Tone your brassy hair color the easy way (you can thank us in the comments section)
Lightening things up for summer? Something just feels right about adding a faux sun kissed glow to everything from your hair to your cheekbones. But, if you are lightening up your hair for summer you’ve got to be prepared for the ultimate enemy to blonde: brassiness. You’ll have a hard time stopping brassiness from setting in so keep reading to learn how to tone brassy hair color.
See that warm yellowish tint to the lightened hair? That’s brassiness in a nutshell. Any orange or yellow coming through is what you’d generally call brassy hair color. Especially with the popularity of the silvery white hair trends, brassiness is the enemy. Any bit of warmth takes away from that fashionable gunmetal gray shade you may be going for. Or, if you aren’t going for a trendy grey hair color, too much warmth in your hair can clash against your skin tone.
We had a quick chat with Tina Malhotra, a stylist at L’Appartement Salon in NYC, all about how to tone brassy hair color, both in salon and at home.
So first up, it’s probably good to know why bleached hair gets brassy, right? Malhotra said that warm tones sneak in when your lightened hair is exposed to oxygen, which is pretty much inevitable. Brassy tones will develop over time so it’s important to stay proactive to protect against color change. But, if you do let it slip, serious brassiness can be taken care of in salon.
“Typically, brassiness can be toned in a salon with a gloss treatment, to rebalance golden tones and remove unwanted reddish or orangish color.” She doesn’t recommend trying to whole hog tone your hair at home, unless you are opting to go the preventative route with toning shampoos or conditioners.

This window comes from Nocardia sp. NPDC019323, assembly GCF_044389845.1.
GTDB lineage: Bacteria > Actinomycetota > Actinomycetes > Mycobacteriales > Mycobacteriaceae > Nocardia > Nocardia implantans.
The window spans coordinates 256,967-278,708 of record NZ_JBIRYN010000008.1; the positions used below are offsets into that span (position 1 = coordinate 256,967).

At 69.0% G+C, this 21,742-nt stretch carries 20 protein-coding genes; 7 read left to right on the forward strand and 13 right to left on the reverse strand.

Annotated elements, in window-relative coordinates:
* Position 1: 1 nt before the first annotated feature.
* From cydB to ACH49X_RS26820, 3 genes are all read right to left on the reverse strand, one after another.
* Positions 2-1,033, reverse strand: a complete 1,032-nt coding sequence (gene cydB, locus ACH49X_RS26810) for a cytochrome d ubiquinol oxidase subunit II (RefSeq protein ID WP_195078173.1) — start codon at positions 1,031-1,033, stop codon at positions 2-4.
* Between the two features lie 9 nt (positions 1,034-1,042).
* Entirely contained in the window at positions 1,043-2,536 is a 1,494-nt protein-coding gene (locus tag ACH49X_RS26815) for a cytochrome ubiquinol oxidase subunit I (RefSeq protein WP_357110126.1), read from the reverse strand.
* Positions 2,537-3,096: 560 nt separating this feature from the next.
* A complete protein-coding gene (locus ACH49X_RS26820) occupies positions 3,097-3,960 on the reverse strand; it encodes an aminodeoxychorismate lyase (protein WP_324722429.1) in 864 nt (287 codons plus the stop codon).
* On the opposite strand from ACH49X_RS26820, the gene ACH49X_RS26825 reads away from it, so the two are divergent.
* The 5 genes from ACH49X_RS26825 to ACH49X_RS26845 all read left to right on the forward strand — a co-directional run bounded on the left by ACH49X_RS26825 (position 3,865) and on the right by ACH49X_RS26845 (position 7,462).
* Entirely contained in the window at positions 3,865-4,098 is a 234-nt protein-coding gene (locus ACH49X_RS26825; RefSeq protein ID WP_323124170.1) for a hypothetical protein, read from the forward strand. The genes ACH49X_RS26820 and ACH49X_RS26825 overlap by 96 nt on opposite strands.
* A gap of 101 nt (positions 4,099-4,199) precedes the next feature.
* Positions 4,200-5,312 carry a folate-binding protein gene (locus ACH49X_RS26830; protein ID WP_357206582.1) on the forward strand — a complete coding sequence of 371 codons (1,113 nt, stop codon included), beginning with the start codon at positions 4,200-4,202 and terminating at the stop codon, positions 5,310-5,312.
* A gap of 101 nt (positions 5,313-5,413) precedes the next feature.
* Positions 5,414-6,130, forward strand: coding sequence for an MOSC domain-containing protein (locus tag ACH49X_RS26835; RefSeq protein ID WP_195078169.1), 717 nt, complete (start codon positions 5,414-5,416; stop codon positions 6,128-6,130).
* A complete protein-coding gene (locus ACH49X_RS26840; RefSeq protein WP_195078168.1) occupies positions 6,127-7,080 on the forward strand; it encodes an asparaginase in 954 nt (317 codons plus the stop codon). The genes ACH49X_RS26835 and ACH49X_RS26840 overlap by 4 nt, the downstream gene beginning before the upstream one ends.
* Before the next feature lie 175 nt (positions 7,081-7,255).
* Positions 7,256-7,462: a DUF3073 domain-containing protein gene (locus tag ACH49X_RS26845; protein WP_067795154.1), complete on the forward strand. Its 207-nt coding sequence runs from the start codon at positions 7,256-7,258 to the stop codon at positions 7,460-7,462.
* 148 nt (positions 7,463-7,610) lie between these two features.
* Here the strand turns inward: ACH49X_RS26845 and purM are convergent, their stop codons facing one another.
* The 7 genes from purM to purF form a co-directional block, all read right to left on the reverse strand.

In fact, it’s what Malhotra does herself. “As a brunette with balayage highlights, I live by my purple shampoo once a week. It really works! It helps me keep the tone under control and prevent brassiness before it even becomes a problem.”
She recommends being choosy about your purple shampoo. It will make a big difference in the overall color of your hair. “For example,” she says “sometimes a blonde likes warmth and golden tones, and sometimes a brunette likes ashy, cool tones with minimal warmth.”
But desired tone isn’t the only thing to combat with (unless your goal is eventually pink ombre hair). Your natural hair color plays an important roll in the color of your brassy hair. Malhotra says, “Brassiness in blondes can look more yellow or orange, and brassiness in brunettes appears reddish orange. The underlying pigment in brunette hair contains more red, so the red is more exposed as the highlights oxidize.”
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Blondes will do well with your standard purple shampoo because it’s directly opposite on the color wheel to yellow and orange. But, for brunettes that can have a red tone creep through Malhotra suggests a different color to combat the brass. “In brunettes, a green-based or even a violet or pearl can help cancel out brass depending on desired level of ashiness.”
We’re big fans of the Matrix Total Results Brass Off Shampoo and Conditioner for once-natural-brunettes. Which is most of us, right? It has both purple and blue tones to cancel out yellows and orange in the shampoo. The conditioner, on the other hand won’t deposit color. That means it’s safe to leave on your hair as long as you do normally.
For natural blondes, on the other hand, we have two suggestions. For the really icy cool look use the Matrix Total Results Color Care So Silver Shampoo once or twice a week. If you want to keep the bulk of the brass away but don’t want to go silvery, try the Catwalk Fashionista Blonds and Highlights Shampoo and Conditioner just once a week.
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